Lindsey Graham may be the most misunderstood figure in Donald Trump’s Washington. For the #Resistance, the Republican senator from South Carolina is the lickspittle who abandoned his principles for access to a dangerous populist. For the populists, Graham is an interloper, worming his way into the president’s inner circle and persuading him to keep fighting the endless wars Trump campaigned against.
Neither version, however, quite captures the role that Graham plays in Trump’s chaotic presidency. He is neither a Svengali nor a suck up. Rather, he is an honest friend, willing to do something few others in Trump’s inner circle will do: tell him when he is wrong.
That is the Graham that emerges from Bob Woodward’s new book, “Rage.” In scene after scene, Graham is depicted as the Trump confidante urging him to step back from the ledge.
Take Trump’s response to former FBI director Robert Mueller’s investigation into Russia’s interference in the 2016 election. As Mueller’s final report makes clear, Trump tried many times to have him fired, but his staff never complied. Graham also pleaded with the president to back off.
Woodward reports that Graham also confronted Trump at the beginning of the Russia investigation, telling the president that there was only “one thing that would turn me against you, and that is if you actually worked with the Russians.” Trump insisted that he didn’t. “I believe you,” Graham said. Graham then told Trump the truth: Mueller is the only person who can clear you.
It appears that Graham’s counsel was effective. Trump didn’t fire Mueller. And although his final report found examples of attempted obstruction of his investigation and contacts between his campaign and Russia, Mueller also stated that he found no evidence of a conspiracy between the president’s campaign and the Russian interference operation.
Graham’s approach with Trump stands in sharp relief with the president’s first director of national intelligence, former Indiana Sen. Dan Coats. Coats pushed back against Trump on specific policy issues such as his effort to withdraw all U.S. forces from Syria. But Woodward does not report that Coats ever confronted Trump directly about whether he colluded with Moscow.
Woodward does report that Coats and his staff perused the most classified intelligence on Trump’s possible ties to Russia and found no proof of collusion. Nonetheless, Woodward says, “Coats’s doubts continued, never fully dissipating.” Coats has not gone on the record to either dispute or affirm this account. When Trump asked him in 2019, before Mueller released his report, to state publicly that he found no proof of collusion, Coats demurred, stressing that the FBI still had an ongoing criminal investigation.
Graham today leads the Senate’s investigation into the FBI’s probe of Trump and Russia. The president’s opponents dismiss Graham’s efforts as an attempt to curry favor with Trump. They shouldn’t. When Mueller was named special prosecutor in 2017, Graham introduced legislation to prevent the president from firing him. He counseled the president to allow Mueller to finish his work. When Trump pressed him in 2019 to issue a subpoena of former president Barack Obama, Graham publicly said it was a bad idea, leading Trump to temporarily break contact.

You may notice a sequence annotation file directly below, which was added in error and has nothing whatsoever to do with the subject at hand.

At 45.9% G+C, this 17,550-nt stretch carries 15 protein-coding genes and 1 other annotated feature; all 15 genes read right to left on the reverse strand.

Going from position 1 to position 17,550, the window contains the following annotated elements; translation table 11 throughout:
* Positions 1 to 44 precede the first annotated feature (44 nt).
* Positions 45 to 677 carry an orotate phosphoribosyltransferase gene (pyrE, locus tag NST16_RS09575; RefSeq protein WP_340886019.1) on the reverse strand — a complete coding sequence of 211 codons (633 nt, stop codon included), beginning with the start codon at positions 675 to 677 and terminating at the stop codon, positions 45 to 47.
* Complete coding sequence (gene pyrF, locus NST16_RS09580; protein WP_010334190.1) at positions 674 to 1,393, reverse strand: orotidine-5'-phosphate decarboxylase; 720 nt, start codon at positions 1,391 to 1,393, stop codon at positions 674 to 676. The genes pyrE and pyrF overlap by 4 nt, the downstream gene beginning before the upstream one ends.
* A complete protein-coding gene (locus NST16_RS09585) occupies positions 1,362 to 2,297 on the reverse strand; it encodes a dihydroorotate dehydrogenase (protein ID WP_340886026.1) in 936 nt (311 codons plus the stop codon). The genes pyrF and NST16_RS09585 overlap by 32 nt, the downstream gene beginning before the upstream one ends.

Just as Graham is not the sycophant the left paints him to be, he also defies the warmonger caricature forwarded by populists such as Tucker Carlson of Fox News.
Woodward reveals that Graham repeatedly counseled Trump against the drone strike that killed Iranian General Qassem Soleimani. Graham warned him that Iran would retaliate and that Trump could find himself launching an attack inside Iranian territory, risking a major war. Trump responded, “He deserves it,” noting intelligence reporting that Soleimani was planning major attacks.
Graham also emerged as an honest friend this summer following the police killing in Minneapolis of George Floyd. Privately, Graham worried that Trump’s response to the protests and riots that followed Floyd’s killing was in the style of the infamous segregationist Gov. George Wallace of Alabama.
In a series of phone calls in June, Woodward reports, Graham bluntly told the president that if the election were held today, he would lose. He urged the president instead to take a three-pronged approach to his campaign: Issue an executive order on police reform; propose a massive infrastructure bill; and support legislation to protect some 700,000 undocumented young adults who had been brought to the country as children. Trump didn’t take Graham’s advice.
That is often the way it goes with Trump. As the tell-all books published in 2020 document, the president believes that he is his own best counsel. Nonetheless, it’s worth asking: Would the republic be in better shape if Graham had chosen to appease Trump’s resistance, and said publicly the kinds of things he told him in private?
I am not sure it would. Trump won the 2016 election. If he were removed from office through a flawed and abusive FBI investigation, millions of Americans would have viewed their votes as nullified. Graham, who campaigned bitterly against Trump during the primaries, understood this, too.
Had Graham followed the lead of his late friend, John McCain, maybe there would have been one more Republican vote for Trump’s impeachment. But it would not have been enough to remove him from office. Instead, Graham made a choice: He is trying to work with the president we have to persuade him to be the president we need.
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